although I have to admit that because I wanna use it at work (and I probably wont get my boss to pay) I just went and got myself the Go compiler (although I also use it at home and i really like it (except for a few smaller things like the lack of output control (see the topic I wrote in december) and htaccess style directives)

but yeah HTTP sounds pretty good, a l-host-only with a specific port would be a way obviously, otherwise one could also implement a password-based solution with HTTP basic auth.

I would support this idea - a specific port, that is, rather than authentication through a main site. A very simple page could prompt for which signal is to be sent.

a specific port is a way, but it obviously has the issue that just having a page with “which signal do we send”, we would immediately have the problem that these can be immediately be shown with a portscan, unless caddy finds a very pecific way to play dead until a very specific URL or whatever is being tried to call, a thing which you cant do on HTTPS as you first would have to exchange certificates. a custom hidden URL somewhere behind the site, so basically hidden in plain sight, wouldnt be a too bad Idea.

IF there would be a way to allow communication from PHP to caddy (without exec, obviously), one could even turn this up to eleven and have a “signal caddy” subsite, in the administrative panel of the site, for example.

Well, I mean, if we are talking HTTP(S) here, authorization is a solved problem. Use HTTPS and set some known header to some secret value. Maybe even set the endpoint to some crazy 64-random-character URI (as you say a “custom” hidden URL). Only listen on a specific port on a specific interface. Lots of potential there to secure things.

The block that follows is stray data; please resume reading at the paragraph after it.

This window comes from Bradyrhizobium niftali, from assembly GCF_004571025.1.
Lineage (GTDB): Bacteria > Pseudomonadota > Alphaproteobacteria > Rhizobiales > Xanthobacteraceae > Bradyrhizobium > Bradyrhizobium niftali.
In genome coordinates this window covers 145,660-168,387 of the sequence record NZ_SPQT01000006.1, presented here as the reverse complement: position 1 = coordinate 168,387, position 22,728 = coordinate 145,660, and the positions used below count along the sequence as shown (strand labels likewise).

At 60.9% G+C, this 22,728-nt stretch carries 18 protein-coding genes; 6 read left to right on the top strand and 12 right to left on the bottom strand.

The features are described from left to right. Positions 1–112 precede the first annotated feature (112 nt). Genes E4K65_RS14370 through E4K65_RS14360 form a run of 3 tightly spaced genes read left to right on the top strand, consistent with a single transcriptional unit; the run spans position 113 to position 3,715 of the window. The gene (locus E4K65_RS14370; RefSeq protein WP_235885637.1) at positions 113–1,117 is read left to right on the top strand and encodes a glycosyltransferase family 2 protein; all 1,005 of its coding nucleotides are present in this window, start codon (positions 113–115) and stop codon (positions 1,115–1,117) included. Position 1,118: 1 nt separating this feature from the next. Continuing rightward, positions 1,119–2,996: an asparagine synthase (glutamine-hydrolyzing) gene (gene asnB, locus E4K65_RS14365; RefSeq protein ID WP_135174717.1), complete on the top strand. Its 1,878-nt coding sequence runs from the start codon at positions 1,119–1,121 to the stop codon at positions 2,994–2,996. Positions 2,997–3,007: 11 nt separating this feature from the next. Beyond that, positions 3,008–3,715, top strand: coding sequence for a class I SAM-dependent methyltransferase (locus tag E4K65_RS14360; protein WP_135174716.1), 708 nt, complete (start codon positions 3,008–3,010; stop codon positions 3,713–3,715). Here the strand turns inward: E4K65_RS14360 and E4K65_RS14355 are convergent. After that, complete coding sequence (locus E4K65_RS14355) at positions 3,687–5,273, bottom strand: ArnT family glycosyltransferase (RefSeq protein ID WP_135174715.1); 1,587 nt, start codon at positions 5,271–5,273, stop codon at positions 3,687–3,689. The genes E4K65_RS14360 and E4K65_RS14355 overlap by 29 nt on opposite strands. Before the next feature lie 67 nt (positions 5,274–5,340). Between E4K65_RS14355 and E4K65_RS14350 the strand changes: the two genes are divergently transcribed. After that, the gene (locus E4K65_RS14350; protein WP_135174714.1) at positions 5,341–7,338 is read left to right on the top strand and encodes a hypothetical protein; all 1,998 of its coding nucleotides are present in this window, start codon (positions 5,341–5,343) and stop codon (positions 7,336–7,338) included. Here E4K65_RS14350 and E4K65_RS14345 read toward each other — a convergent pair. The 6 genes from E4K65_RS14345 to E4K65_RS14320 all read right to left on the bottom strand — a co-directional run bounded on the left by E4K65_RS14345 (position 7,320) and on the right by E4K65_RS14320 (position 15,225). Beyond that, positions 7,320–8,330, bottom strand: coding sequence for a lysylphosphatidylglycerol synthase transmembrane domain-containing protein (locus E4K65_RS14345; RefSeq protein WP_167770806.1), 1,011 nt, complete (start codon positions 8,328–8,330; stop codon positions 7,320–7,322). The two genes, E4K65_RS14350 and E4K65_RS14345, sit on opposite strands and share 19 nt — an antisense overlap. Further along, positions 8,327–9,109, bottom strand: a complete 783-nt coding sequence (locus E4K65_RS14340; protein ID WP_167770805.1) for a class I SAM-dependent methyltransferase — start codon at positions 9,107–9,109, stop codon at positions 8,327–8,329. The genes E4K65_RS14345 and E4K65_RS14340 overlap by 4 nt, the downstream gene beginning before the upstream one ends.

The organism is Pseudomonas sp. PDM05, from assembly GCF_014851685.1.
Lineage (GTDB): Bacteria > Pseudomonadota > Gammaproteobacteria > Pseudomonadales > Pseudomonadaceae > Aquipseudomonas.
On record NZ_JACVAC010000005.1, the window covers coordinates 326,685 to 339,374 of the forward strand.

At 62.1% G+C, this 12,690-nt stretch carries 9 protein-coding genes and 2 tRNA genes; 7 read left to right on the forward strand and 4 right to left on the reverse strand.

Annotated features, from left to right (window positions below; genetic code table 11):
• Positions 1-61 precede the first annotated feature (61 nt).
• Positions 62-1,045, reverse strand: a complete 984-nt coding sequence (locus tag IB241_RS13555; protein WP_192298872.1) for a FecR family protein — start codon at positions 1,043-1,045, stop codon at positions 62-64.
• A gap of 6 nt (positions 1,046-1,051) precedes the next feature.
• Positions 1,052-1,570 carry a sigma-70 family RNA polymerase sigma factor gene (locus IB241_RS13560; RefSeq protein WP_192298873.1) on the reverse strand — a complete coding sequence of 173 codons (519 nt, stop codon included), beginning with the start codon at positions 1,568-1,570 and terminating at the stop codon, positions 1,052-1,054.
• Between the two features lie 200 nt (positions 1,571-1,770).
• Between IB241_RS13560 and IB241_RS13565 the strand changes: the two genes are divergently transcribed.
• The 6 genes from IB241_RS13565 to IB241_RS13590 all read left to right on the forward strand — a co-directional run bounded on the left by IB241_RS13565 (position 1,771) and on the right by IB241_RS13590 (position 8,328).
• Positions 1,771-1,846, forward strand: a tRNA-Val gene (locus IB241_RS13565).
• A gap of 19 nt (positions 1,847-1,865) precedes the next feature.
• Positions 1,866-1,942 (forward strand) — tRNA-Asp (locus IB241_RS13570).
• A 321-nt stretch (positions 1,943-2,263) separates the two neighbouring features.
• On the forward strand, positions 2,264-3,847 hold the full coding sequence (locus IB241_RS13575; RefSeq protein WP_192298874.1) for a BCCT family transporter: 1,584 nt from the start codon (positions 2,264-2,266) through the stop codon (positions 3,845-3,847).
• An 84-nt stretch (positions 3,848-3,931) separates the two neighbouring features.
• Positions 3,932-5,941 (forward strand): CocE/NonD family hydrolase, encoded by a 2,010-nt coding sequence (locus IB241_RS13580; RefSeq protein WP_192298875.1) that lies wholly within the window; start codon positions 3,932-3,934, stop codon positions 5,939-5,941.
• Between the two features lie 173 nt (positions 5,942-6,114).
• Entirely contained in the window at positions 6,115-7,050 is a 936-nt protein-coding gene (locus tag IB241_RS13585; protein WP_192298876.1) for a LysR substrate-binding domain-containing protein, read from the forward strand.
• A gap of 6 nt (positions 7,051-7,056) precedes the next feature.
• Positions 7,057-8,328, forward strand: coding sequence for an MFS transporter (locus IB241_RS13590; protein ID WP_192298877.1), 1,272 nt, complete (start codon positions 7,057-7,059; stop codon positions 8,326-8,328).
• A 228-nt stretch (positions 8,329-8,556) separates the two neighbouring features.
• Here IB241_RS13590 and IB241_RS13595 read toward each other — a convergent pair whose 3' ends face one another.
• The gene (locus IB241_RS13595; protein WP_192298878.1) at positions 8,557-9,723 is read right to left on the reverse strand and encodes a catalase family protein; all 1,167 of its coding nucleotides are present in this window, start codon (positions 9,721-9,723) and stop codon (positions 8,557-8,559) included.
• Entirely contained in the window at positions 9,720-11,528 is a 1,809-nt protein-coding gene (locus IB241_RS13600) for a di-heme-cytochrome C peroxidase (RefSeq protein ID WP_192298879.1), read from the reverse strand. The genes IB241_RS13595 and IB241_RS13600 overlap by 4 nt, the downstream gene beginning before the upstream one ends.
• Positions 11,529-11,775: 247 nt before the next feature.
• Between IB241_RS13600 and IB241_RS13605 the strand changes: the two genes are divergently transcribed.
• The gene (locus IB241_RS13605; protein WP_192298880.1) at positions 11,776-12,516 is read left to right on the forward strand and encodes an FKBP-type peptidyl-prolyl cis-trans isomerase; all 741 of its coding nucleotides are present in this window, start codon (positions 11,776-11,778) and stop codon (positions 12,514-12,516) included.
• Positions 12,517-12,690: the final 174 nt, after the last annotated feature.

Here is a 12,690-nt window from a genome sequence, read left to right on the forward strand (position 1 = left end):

PHP can talk to Caddy easily with web requests.

As for “which signal do we send”, as signals mean nothing in a Windows context, it’s more about picking which functionality. In my mind, you’d select which function the endpoint triggers when you configure it in the Caddyfile. The only functions which are missing are graceful shutdown, configuration reload, and binary reload. I don’t think binary reload is going to be possible in Windows due to how file handles work, so only two functions. Think something like this (all values are examples only): {
  tls self_signed
  trigger reload /d78901c2da689315fd96b9f73138132c {
    expect_header X-Reload-Auth 581e08bf31071b4985c323af938eff3a

That kicks off a Caddyfile graceful reload when you execute curl -k -H "X-Reload-Auth:581e08bf31071b4985c323af938eff3a" from the local network.

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although to be honest I am not really a fan of using headers for everything, one reason of it simply not being able for use in the browser, which if you for example need to run a quick restart or shutdown of caddy on the go (if needed for some reason) it’s kinda sad when one cannot do it because one cant just do it in the browser, aka something that basically works everywhere.

but generally speaking the Idea isnt bad.